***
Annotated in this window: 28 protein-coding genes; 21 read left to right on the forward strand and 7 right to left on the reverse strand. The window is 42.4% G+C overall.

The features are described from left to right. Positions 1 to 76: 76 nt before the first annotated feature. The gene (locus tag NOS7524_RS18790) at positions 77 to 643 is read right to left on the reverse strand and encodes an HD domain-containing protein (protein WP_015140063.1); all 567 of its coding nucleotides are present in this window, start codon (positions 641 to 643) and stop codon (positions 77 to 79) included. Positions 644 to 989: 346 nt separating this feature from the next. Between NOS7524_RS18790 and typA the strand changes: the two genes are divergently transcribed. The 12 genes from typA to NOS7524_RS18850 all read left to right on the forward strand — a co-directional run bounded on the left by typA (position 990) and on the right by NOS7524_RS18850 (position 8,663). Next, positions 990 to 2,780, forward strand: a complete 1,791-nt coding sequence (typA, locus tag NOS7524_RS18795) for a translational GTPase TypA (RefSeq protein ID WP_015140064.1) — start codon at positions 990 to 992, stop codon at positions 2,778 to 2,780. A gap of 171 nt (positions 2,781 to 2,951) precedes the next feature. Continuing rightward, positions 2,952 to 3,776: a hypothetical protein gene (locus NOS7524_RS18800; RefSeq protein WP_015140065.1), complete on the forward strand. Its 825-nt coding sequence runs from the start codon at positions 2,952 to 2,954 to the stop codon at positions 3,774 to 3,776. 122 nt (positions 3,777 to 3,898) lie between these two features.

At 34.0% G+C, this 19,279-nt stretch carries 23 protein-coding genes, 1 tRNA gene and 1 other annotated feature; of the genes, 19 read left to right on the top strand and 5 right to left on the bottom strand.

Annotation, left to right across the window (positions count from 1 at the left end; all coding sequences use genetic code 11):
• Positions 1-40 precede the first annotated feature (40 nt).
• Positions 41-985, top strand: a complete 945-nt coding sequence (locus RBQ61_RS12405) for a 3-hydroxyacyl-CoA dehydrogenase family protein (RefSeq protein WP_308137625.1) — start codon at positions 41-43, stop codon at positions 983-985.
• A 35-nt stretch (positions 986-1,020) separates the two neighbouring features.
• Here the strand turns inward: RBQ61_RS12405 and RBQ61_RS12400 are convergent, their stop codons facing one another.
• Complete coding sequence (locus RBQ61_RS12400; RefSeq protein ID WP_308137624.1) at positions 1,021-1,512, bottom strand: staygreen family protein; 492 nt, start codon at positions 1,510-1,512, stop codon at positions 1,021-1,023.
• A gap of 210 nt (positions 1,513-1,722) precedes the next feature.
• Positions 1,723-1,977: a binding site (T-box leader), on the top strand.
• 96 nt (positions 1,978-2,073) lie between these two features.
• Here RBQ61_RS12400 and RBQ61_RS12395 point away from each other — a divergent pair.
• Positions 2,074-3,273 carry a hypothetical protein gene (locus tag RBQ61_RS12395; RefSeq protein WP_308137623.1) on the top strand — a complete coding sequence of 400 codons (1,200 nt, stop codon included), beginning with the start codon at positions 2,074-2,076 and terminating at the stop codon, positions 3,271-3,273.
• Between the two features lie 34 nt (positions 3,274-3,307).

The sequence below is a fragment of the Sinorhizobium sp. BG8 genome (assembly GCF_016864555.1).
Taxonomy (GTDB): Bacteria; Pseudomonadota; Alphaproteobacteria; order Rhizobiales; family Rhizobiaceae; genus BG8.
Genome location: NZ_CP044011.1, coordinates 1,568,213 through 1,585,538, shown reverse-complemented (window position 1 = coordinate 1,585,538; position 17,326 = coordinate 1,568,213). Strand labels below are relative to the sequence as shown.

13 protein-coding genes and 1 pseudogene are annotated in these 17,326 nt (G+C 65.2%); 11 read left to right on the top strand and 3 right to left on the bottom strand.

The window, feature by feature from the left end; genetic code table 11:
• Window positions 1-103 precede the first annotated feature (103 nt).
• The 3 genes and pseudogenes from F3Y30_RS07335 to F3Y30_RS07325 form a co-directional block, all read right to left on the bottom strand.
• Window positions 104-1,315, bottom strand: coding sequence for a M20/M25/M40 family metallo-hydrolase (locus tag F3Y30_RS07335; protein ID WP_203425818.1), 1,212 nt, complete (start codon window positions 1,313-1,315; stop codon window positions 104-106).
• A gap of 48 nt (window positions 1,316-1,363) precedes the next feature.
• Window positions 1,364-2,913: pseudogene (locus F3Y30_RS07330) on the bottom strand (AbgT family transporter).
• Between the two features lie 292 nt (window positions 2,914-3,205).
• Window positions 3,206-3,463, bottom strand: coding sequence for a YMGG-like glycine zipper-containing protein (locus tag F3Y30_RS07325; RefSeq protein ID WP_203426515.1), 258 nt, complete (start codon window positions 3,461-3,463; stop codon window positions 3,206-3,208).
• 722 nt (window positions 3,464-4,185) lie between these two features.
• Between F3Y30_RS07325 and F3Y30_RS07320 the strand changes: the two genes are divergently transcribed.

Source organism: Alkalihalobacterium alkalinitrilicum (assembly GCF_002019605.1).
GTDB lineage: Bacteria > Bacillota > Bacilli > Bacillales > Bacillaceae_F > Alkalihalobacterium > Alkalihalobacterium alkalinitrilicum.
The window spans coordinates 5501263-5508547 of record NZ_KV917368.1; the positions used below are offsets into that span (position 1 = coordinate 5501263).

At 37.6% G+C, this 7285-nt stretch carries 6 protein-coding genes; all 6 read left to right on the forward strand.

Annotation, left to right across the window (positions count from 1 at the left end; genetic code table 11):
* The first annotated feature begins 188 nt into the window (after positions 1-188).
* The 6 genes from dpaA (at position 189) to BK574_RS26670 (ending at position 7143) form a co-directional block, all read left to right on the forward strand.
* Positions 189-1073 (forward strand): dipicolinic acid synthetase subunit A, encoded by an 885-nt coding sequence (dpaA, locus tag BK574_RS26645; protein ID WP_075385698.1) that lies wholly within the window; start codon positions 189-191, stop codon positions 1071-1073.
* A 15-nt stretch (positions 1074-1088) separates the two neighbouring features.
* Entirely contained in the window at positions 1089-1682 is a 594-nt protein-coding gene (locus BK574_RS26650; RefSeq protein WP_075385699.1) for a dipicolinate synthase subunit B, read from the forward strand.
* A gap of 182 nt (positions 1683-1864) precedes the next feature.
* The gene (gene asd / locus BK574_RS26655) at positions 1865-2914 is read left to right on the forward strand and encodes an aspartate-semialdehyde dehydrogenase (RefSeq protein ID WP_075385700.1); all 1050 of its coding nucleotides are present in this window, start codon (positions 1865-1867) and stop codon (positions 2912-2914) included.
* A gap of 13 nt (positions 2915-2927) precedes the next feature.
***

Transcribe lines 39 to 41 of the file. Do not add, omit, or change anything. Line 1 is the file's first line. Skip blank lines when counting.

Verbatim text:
* Entirely contained in the window at positions 1089-1682 is a 594-nt protein-coding gene (locus BK574_RS26650; RefSeq protein WP_075385699.1) for a dipicolinate synthase subunit B, read from the forward strand.
* A gap of 182 nt (positions 1683-1864) precedes the next feature.
* The gene (gene asd / locus BK574_RS26655) at positions 1865-2914 is read left to right on the forward strand and encodes an aspartate-semialdehyde dehydrogenase (RefSeq protein ID WP_075385700.1); all 1050 of its coding nucleotides are present in this window, start codon (positions 1865-1867) and stop codon (positions 2912-2914) included.